Why a spat with staff is the wrong battle for City watchdog

2 min

94 shares, 155 points

Whenever there’s a financial scandal, someone asks: “Where was the regulator?” The answer may soon be: “On strike.”

On Monday, trade union Unite started balloting staff at the Financial Conduct Authority over industrial action. It hasn’t said how many FCA staff are members and the union is yet to be formally recognised by the watchdog. But it is clear enough that morale is low, turnover is high and that this is a new nadir in relations between employees and employer — which, for a regulator that once had to upbraid staff for defecating on the floor in its new headquarters, is quite something.

The upset is over proposals to reform pay. There is little doubt that the regulator itself needs reform. A scathing report into its handling of the London Capital & Finance minibond scandal made that clear. Bondholders lost thousands. FCA executives lost their bonuses.

The regulator is now under new management. Chief executive Nikhil Rathi has set out his aim to fashion an organisation that is more innovative, assertive and agile. He wants to harmonise pay scales to make it easier for staff to move and break down silos in the process. Few in the industry would argue against a reduction in bureaucracy from Stratford’s financial enforcers.

The question is whether making individuals take a pay cut is the best way to boost performance.

The board wants to change the bonus system to encourage employees to achieve the FCA’s objectives. These are hard things to incentivise: it is difficult to concoct key performance indicators that measure protecting consumers from harm, enhancing the integrity of the UK’s financial system and promoting competition.

So it is easy to see why the FCA has ended up with a system where its bonuses aren’t really bonuses. Instead, the 70 to 90 per cent of people who are at least fulfilling their objectives — doing their job — get a “discretionary” payment of roughly 10 per cent or more each year. In this case, the 10 per cent uplift is not really pay for outperformance. It is more akin to base pay. And the new scheme gets rid of it.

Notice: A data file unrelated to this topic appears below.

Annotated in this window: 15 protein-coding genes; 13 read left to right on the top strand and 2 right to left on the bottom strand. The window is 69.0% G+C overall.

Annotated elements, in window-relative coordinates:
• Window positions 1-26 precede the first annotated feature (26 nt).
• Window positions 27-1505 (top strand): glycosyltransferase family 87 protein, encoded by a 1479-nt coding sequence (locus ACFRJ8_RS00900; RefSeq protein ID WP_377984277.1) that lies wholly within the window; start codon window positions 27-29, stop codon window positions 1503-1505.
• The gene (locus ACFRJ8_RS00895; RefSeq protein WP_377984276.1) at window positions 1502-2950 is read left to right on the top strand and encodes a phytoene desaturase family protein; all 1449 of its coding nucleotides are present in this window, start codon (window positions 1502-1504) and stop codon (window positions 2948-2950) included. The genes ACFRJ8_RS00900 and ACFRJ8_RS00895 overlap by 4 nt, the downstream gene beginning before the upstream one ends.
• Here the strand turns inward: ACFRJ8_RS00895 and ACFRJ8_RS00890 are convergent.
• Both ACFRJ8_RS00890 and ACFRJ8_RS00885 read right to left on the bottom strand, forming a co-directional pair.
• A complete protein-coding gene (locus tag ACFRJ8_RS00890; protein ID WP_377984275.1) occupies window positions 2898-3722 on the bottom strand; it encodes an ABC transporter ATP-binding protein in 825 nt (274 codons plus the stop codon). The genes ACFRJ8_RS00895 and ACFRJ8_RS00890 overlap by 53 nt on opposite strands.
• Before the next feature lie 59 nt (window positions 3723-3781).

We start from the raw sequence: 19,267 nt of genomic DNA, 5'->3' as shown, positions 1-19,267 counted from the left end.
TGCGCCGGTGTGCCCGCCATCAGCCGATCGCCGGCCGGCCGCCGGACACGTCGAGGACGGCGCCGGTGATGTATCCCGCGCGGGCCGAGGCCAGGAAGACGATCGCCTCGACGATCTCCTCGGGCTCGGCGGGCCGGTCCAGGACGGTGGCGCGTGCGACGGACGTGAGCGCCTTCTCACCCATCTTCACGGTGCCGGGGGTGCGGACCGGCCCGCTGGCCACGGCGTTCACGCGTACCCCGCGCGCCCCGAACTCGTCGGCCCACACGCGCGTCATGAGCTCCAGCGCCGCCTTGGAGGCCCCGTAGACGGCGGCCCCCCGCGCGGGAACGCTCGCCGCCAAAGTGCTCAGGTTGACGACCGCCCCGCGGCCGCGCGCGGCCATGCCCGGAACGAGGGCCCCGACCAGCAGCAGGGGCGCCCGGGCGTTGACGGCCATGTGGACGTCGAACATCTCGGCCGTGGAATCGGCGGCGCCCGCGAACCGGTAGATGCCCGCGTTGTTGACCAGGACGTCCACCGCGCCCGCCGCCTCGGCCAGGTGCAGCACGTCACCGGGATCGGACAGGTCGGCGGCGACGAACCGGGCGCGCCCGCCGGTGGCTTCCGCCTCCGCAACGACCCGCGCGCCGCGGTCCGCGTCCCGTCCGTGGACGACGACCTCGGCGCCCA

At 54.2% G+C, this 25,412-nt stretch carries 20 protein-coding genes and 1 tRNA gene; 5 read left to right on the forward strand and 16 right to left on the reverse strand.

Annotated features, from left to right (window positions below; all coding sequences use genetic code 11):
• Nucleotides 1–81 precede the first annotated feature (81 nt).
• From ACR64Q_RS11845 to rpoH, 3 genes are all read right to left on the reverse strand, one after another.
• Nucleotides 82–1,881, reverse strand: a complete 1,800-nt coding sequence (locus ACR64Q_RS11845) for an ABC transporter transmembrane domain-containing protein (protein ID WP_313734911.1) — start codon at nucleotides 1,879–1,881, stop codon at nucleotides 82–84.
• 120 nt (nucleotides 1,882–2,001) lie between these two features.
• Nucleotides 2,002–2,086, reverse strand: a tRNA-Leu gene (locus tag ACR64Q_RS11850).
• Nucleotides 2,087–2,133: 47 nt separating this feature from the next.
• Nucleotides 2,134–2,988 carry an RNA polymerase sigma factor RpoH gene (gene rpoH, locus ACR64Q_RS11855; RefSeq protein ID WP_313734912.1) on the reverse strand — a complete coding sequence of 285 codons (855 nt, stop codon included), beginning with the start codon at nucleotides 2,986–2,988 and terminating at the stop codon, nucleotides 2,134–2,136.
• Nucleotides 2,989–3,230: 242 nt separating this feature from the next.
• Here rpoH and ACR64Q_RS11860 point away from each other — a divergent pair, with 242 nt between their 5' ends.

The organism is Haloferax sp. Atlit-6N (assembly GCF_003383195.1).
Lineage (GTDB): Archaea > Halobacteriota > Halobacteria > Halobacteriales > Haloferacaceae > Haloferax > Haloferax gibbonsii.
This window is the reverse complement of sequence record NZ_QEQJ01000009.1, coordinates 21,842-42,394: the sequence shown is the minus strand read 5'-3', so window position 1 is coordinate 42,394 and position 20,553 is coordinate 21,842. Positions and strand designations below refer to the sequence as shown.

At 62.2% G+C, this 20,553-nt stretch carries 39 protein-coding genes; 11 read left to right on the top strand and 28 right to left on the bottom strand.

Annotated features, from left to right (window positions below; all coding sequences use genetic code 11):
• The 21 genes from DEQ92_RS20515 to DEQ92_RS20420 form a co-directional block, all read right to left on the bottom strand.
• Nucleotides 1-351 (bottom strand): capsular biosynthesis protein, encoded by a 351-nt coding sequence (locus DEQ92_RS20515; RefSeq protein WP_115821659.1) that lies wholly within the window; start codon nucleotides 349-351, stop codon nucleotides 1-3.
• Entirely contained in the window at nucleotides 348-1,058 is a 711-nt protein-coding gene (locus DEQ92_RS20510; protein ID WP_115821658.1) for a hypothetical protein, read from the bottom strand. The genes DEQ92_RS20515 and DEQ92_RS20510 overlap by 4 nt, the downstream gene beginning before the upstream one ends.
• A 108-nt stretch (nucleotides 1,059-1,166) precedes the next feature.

Staff will be given an increase to their base pay if they meet their objectives and aren’t already high earners. But these pay rises will be less than under the current system, even if they compound over time. The lowest paid will receive bigger salary bumps. That still means an immediate pay cut for most though.

Slimming down bonuses isn’t a bad idea in principle. Few people join a regulator for the money they earn while they’re there. But trying to cut variable pay without increasing base salaries is a difficult task that needs to be delicately handled. And that is where the FCA’s managers look to have badly bungled.

Rathi’s reforming zeal is not a bad thing — occupants of the FCA’s top job do not get much time in the role. But restructuring employee pay is more sensitive than reforming its organisational structure — and his timing is terrible.

Working for a watchdog can feel thankless at the best of times. These are not the best of times for the FCA. Staff have been working flat out, first because of Brexit and then the pandemic. The LCF report hardly helped morale — a report into the Neil Woodford debacle is yet to come.

If the FCA will always come under fire from external critics, it is all the more important for staff to have an internal champion. Yet to some, Rathi looks to have joined the ranks of the critics. His comments dismissing employee concerns about pay cuts as “noise” at the Treasury select committee last month will do nothing to quieten dissent.

The reforms look likely to be pushed through regardless. Inertia means many staff will stay and anger will ease. But the FCA may be stuck with a more antagonistic workforce. That will do nothing to enhance the reputation of a regulator already seen by many as a second-rate option to the Bank of England and the private sector. In his attempt to overhaul pay, Rathi has made the job of reforming the FCA all the more difficult.

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Source: Financial Times

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